Even today, The Devil's Rejects separates the hardcore sickos from the grindhouse dilettantes 

Zombie Highway

Zombie Highway

A few years ago, a fellow film critic asked me if I enjoyed The Devil’s Rejects as much as he did. “No,” I replied. “But, then again, I have a soul.”

People who’ve seen rocker Rob Zombie’s gloriously fucked-up 2005 sequel to his 2003 horror debut House of 1000 Corpses know exactly what I meant. Essentially the exploitation-movie tribute Robert Rodriguez and Quentin Tarantino failed to achieve when they did the bloated Grindhouse two years later, Rejects is one fearlessly, ferociously amoral valentine to ‘70s grindhouse cinema. With its unironic mix of brutal violence, dark humor, pop-culture-drenched dialogue and a cast that’s littered with B-movie vets (P.J. Soles! Ken Foree! Leslie Easterbrook!!!), I’d say dude was trying to out-Tarantino Tarantino.

Virtually echoing every gritty, Me Decade-era horror show from The Texas Chainsaw Massacre to Last House on the Left, Rejects once again follows the saga of the murderous Firefly clan, a family of white-trash killers led by demon clown Captain Spaulding (played by exploitation staple Sid Haig). After their home gets raided by a vengeful sheriff (seething William Forsythe), Spaulding and the kiddies (Bill Moseley and Sheri Moon Zombie, aka Mrs. Rob Zombie) go on the lam, having too much fun sadistically terrorizing innocents.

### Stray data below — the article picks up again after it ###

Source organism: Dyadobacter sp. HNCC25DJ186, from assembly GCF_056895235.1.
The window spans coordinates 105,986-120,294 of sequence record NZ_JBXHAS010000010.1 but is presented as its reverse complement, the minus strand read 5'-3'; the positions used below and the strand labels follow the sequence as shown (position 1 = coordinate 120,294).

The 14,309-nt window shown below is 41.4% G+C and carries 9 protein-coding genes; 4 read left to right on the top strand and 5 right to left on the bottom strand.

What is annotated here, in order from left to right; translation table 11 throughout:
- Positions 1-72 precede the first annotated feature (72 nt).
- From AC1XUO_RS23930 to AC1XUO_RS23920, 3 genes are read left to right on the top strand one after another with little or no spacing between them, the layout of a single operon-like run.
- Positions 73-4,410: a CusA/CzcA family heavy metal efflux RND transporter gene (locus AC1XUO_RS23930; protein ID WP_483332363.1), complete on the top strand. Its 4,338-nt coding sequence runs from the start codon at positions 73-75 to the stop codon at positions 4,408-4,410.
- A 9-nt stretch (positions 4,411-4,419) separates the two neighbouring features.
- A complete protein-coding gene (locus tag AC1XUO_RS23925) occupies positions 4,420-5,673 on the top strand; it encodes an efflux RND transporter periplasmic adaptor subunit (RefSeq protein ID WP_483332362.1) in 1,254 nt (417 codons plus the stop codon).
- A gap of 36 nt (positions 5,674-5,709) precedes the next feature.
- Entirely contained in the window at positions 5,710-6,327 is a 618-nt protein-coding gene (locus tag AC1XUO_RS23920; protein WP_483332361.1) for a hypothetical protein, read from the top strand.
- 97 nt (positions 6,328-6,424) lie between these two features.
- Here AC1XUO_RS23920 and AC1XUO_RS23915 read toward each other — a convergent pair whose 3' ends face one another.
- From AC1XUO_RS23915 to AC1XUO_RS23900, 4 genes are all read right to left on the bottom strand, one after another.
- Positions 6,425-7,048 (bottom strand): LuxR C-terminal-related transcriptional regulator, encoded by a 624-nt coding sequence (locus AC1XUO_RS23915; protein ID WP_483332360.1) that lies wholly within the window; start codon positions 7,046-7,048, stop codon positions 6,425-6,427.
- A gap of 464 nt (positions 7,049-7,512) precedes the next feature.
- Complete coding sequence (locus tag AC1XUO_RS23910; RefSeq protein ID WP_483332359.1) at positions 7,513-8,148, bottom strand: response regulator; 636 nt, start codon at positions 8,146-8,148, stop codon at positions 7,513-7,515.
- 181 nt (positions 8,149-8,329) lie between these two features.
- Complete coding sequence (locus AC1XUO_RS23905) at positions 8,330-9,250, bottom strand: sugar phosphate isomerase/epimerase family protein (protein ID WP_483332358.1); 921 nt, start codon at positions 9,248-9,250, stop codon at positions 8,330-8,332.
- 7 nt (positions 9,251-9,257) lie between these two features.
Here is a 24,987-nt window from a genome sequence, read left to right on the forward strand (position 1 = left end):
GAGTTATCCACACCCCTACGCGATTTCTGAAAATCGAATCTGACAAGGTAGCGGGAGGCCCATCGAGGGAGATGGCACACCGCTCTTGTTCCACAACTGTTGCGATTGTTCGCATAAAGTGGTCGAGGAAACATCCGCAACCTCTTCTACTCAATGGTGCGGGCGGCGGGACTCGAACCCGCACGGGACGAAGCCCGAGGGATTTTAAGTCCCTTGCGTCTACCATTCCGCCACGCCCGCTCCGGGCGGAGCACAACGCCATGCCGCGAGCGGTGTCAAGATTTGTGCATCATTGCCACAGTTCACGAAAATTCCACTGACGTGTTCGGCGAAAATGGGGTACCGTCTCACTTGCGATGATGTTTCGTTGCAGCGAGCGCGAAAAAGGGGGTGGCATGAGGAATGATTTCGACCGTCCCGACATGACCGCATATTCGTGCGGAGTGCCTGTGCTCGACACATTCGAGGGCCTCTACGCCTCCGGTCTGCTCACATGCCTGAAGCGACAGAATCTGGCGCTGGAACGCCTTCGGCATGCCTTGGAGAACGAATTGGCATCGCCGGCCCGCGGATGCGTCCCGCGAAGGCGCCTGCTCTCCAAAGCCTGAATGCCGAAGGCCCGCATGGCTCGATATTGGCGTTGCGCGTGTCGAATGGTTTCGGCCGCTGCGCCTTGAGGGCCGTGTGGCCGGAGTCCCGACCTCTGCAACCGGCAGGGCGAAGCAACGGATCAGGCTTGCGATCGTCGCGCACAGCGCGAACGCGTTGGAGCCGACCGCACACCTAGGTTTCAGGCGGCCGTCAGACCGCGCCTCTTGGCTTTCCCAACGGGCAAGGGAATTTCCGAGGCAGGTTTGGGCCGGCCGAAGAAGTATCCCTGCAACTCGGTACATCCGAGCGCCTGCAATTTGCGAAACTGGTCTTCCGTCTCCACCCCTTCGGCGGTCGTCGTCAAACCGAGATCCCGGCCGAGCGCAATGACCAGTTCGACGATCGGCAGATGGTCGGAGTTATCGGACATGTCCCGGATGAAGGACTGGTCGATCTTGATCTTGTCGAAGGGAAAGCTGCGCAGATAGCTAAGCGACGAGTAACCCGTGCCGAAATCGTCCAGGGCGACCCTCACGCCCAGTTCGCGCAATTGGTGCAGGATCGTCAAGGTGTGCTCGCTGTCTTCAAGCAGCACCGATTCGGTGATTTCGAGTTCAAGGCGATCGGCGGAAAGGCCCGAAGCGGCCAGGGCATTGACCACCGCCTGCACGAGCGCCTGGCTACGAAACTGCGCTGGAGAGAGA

Even though it’s a grimy, unrepentant throwback to the low-budget scuzz cinema of yesteryear, it’s a step-up from the slicked-out but banal Corpses (which made me doze off several times when I saw it). Zombie proves that he’s not a flash-in-the-pan filmmaker, coming up with memorable, surprisingly well-directed moments set to Southern-fried rock classics. (Zombie actually manages to make that Lynyrd Skynyrd’s oft-referenced stoner anthem “Free Bird” sound awesome again.)

Yet as much as I admire Zombie’s ballsiness in making this unapologetically vulgar and violent bit of hellish hicksploitation, even after all these years it’s still a movie I feel uneasy actually getting behind. A cinematic acquired taste if there ever was one, The Devil’s Rejects is a movie only those who savor the nastiest of cinematic rotgut can truly appreciate. As I told one person after I saw it, “It was entertaining — but I still feel awful!”



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